Nigeria is a country where petroleum prices and polio are both booming, where small villages challenge giant oil companies, and scooter drivers run their own mini-state. The oil-rich Delta region at the heart of it all is, as Peel shows us, a troublespot as hot as the local pepper soup. Through a host of characters, from the prostitutes of Port Harcourt to the Area Boys of Lagos, from the militants in their swamp forest hide-outs to the oil company executives in London, Peel tells the story of this extraordinary country, which grows ever more wild and lawless by the day as its crude oil pumps through our cities...

    Sara Wheeler: The Magnetic North: Notes From the Arctic Circle

    Smashing through the Arctic Ocean with the crew of a Russian icebreaker, herding reindeer across the tundra with Lapps and shadowing the Trans-Alaskan pipeline with truckers, Sara Wheeler uncovers the beautiful, brutal reality of the Arctic...

    Richard Wilkinson and Kate Pickett: The Spirit Level: Why More Equal Societies Almost Always Do Better

    It is common knowledge that in rich societies the poor have shorter lives and suffer more from almost every social problem. Large inequalities of income are likewise often regarded as divisive and corrosive. This groundbreaking book, based on thirty years' research, goes an important stage beyond either of these ideas: it demonstrates that more unequal societies are bad for almost everyone within them -- the well-off as well as the poor...

    Ben Wilson: What Price Liberty? How Freedom Was Won and is Being Lost

    Individual liberty will be the defining issue of the twenty-first century. With fear of terrorism, crime and social chaos putting our ideals of it into retreat in recent years, how do we, as individuals, negotiate the maximum amount of freedom in such a complex world? How can we resist the growth of intrusive authoritarianism without exposing ourselves to those risks?

    Michela Wrong: It's Our Turn to Eat: The Story of a Kenyan Whistle Blower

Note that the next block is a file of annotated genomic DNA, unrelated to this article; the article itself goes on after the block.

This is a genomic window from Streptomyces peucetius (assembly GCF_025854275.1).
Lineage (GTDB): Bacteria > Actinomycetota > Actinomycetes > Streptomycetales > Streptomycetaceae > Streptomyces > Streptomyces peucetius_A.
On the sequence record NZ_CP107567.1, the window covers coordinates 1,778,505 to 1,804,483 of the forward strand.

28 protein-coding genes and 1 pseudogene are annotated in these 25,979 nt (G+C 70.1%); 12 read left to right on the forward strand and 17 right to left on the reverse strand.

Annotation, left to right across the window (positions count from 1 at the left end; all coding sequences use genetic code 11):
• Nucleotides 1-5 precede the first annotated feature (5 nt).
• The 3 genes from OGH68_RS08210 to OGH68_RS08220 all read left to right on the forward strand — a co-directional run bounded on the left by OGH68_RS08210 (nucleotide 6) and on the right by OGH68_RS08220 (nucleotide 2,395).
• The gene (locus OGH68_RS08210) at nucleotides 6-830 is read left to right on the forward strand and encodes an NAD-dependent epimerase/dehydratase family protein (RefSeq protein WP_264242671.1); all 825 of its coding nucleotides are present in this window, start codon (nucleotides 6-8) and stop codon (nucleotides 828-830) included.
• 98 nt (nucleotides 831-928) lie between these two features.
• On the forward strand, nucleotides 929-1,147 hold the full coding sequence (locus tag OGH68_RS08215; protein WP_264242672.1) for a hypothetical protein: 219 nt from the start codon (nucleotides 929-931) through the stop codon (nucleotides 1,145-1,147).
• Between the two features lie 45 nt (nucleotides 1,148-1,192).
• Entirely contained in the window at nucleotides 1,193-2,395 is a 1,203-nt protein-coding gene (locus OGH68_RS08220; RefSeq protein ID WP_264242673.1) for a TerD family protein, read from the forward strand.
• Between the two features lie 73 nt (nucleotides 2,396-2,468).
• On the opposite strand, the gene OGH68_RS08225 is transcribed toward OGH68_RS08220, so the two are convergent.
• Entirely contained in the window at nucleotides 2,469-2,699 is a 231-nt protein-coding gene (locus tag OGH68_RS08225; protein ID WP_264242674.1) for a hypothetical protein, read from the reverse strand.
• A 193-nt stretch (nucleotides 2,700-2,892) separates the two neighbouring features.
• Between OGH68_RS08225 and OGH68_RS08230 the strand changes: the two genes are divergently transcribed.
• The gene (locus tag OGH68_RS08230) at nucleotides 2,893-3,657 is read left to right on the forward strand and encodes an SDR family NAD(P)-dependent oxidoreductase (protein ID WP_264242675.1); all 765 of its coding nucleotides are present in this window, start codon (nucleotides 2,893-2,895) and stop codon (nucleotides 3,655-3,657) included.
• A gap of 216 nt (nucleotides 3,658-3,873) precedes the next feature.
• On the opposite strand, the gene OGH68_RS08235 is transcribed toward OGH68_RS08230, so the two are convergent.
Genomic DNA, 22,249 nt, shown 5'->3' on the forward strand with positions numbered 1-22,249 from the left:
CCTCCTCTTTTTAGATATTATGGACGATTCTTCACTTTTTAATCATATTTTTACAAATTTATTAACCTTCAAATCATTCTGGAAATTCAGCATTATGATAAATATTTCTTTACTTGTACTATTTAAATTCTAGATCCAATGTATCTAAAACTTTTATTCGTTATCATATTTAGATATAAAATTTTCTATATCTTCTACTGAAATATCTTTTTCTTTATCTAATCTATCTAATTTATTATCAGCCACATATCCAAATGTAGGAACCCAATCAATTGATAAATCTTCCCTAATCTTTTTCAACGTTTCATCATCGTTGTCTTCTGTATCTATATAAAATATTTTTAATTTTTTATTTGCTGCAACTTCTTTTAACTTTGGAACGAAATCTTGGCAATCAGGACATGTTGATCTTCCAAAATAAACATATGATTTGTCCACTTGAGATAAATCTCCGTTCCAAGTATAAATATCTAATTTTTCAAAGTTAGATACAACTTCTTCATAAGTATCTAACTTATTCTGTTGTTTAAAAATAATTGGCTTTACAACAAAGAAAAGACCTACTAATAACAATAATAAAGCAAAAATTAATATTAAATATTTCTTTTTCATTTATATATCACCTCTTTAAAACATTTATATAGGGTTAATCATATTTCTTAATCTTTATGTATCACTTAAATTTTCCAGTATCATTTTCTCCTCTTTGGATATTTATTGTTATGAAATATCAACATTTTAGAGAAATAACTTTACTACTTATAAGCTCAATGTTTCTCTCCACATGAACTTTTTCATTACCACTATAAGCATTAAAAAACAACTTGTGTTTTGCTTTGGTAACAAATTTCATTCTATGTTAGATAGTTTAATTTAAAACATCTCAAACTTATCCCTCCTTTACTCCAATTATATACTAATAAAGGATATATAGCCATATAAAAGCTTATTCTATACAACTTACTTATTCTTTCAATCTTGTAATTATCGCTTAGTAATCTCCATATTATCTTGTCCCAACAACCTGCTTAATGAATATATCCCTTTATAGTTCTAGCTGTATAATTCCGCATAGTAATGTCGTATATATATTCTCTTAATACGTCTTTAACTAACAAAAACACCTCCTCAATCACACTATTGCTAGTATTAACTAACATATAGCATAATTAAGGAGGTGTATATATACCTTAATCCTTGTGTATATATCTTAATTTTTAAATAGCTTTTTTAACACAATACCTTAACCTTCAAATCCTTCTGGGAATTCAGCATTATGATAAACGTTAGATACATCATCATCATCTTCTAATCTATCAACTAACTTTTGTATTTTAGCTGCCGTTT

When Michela Wrong's Kenyan friend John Githongo appeared one cold February morning on the doorstep of her London flat, carrying a small mountain of luggage and four trilling mobile phones he seemed determined to ignore, it was clear something had gone very wrong in a country regarded until then as one of Africa's few budding success stories...

  • The Bookseller magazine is delighted to announce the shortlist for the 2009 Diagram Prize for Oddest Book Title of the Year, its yearly list of books with bonkers names! I'm particularly fond of What Kind of Bean Is This Chihuahua? Fabulously silly title. What is your favourite?

    Afterthoughts of a Worm Hunter by David Crompton

    The Changing World of Inflammatory Bowel Disease: Impact of Generation, Gender, and Global Trends by Ellen Scherl and Marla Dubinsky

    Collectible Spoons of the 3rd Reich by James A. Yannes

    Crocheting Adventures with Hyperbolic Planes by Daina Taimina

    Governing Lethal Behavior in Autonomous Robots by Ronald Arkin

    What Kind of Bean Is This Chihuahua? by Tara Jansen-Meyer, illustrated by Swapan Debnath

  • Costa Book Awards' shortlists

    Wed, 25 Nov 2009 08:57

    The shortlists for the Costa Book Awards have been announced:

    Costa First Novel Award:


    Costa Novel Award:


    Costa Biography Award:


    Costa Poetry Award:


    Costa Children's Award: